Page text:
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G-Sync: Danny B and Me


 
Danny B.

If we only observed the press headlines or the names that dot the buildings high above our heads, then it would be daunting to think any of us below could make a difference in the course of a city. That is, until we get to the life of Danny B - our city's bartender and quiet placemaker.
Sometimes the best heroes in life are those who do not wear form-fitting spandex and a cape. Sometimes a hero is divinely human, level, consistent and exhibits moments of flair. Every generation has its heroes and one of mine, Danny Barron, passed away last week.
 
His is not a man many would recognize by name, but I can guarantee you that if you were a part of Grand Rapids' post-late-80s slow climb to the rapidly expanding city we have witnessed these last few years, then you probably encountered him if you were a part of the city's nightlife culture.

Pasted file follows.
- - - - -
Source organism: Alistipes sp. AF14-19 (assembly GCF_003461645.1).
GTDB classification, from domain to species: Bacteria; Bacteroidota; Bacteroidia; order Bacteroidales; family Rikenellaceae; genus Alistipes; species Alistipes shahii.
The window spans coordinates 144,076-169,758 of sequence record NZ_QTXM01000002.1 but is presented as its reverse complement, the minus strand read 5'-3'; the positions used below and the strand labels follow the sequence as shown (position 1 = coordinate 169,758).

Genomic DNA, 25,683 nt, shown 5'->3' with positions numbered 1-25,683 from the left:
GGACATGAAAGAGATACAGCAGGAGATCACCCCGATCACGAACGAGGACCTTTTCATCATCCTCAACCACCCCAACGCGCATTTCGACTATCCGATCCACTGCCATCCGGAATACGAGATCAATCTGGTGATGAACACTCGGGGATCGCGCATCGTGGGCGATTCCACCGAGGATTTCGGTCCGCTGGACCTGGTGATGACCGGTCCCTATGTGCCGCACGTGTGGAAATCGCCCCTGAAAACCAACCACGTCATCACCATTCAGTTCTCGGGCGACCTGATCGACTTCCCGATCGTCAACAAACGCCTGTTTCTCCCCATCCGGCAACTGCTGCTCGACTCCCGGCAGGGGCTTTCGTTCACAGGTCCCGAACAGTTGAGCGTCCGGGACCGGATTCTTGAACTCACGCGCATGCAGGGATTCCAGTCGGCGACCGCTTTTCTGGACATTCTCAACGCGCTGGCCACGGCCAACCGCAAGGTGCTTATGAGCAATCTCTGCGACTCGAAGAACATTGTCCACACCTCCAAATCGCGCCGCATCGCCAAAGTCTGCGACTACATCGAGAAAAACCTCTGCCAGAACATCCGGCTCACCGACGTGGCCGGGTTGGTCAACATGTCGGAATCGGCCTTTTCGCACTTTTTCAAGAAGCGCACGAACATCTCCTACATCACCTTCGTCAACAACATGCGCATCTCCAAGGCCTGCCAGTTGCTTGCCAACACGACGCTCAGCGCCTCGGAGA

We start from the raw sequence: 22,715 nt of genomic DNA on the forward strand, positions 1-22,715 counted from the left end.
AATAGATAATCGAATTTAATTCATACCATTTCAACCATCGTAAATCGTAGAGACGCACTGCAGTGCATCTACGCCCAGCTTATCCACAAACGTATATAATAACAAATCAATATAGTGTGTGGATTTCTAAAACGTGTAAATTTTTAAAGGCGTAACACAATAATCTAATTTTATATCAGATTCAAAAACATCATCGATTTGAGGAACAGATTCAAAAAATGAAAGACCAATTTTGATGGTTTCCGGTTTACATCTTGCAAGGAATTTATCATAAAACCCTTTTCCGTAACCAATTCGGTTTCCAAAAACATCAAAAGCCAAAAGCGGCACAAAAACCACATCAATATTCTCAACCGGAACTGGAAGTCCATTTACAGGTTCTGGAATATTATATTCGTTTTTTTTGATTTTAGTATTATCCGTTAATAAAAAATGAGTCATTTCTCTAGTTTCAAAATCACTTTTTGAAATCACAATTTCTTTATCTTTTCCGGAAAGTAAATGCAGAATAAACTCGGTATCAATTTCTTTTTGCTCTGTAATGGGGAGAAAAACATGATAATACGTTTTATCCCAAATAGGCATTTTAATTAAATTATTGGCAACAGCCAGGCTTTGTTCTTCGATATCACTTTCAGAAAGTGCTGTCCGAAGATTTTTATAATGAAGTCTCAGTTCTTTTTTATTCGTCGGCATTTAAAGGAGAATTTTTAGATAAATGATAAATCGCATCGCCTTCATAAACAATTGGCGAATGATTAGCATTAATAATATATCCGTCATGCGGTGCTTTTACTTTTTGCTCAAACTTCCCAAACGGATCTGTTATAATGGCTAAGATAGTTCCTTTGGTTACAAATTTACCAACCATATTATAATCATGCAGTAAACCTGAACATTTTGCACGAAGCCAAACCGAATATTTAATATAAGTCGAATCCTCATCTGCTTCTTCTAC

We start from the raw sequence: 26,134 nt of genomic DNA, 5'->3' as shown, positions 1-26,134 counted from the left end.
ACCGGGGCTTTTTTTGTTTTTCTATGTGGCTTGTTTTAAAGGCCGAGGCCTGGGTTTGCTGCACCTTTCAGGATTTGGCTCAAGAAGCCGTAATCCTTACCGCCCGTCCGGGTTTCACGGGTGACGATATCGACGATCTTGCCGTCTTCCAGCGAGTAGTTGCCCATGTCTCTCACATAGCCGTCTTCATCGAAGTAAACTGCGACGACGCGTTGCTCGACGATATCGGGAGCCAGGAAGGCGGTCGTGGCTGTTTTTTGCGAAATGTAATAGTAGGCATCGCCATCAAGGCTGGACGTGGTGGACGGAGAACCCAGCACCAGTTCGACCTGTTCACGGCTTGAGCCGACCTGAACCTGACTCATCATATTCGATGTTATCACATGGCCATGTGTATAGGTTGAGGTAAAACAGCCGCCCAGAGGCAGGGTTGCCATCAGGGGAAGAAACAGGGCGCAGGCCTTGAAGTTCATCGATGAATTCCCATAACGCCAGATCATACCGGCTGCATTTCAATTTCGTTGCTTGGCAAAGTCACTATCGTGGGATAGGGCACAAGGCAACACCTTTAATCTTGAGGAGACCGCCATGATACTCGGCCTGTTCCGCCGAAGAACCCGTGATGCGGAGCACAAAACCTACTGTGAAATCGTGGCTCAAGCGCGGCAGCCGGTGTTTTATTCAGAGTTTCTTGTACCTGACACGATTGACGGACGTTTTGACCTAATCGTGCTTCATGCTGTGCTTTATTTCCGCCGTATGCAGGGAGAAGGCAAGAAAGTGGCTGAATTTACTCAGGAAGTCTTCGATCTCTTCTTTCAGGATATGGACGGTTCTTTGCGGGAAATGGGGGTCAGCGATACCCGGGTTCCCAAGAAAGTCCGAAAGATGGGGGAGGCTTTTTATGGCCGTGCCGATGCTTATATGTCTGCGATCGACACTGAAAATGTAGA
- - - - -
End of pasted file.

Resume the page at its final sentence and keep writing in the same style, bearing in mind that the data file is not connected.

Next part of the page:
He was, in so many ways, the city's bartender. This fact is easily backed up; everyone from co-workers to the patrons of places where Danny worked have posted tributes and shared their stories. Many lovingly crafted stories were posted on the Facebook tribute page, hastily put together by his friends – many of whom now call other cities their home and some of whom, like me, because of Danny B's welcoming spirit still call Grand Rapids our home. 
 
A few days after the news of Danny's passing, I found myself in the basement of my home, sifting through boxes stacked high with photographs and ephemera that never made it into that photo album I promised someday to make. 
 
Danny and I began our friendship as co-workers at the Woodland Mall Friday's restaurant. At that point in our city's history, it was a place where everyone seemed to congregate -- which, to those in the industry, meant great tips.
 
I was a server and Danny a bartender – a hilariously comical bartender. If you have ever been in the restaurant industry, then you easily know how quickly your funny bone can be 86'd as you turn table after table.
 
But Danny was funny.  Even when things were tense, he found a way to listen and then, when appropriate, explode with laughter. It was the kind that rolled throughout the room, forcing you to drop your burden and break through to the other side of your table drama.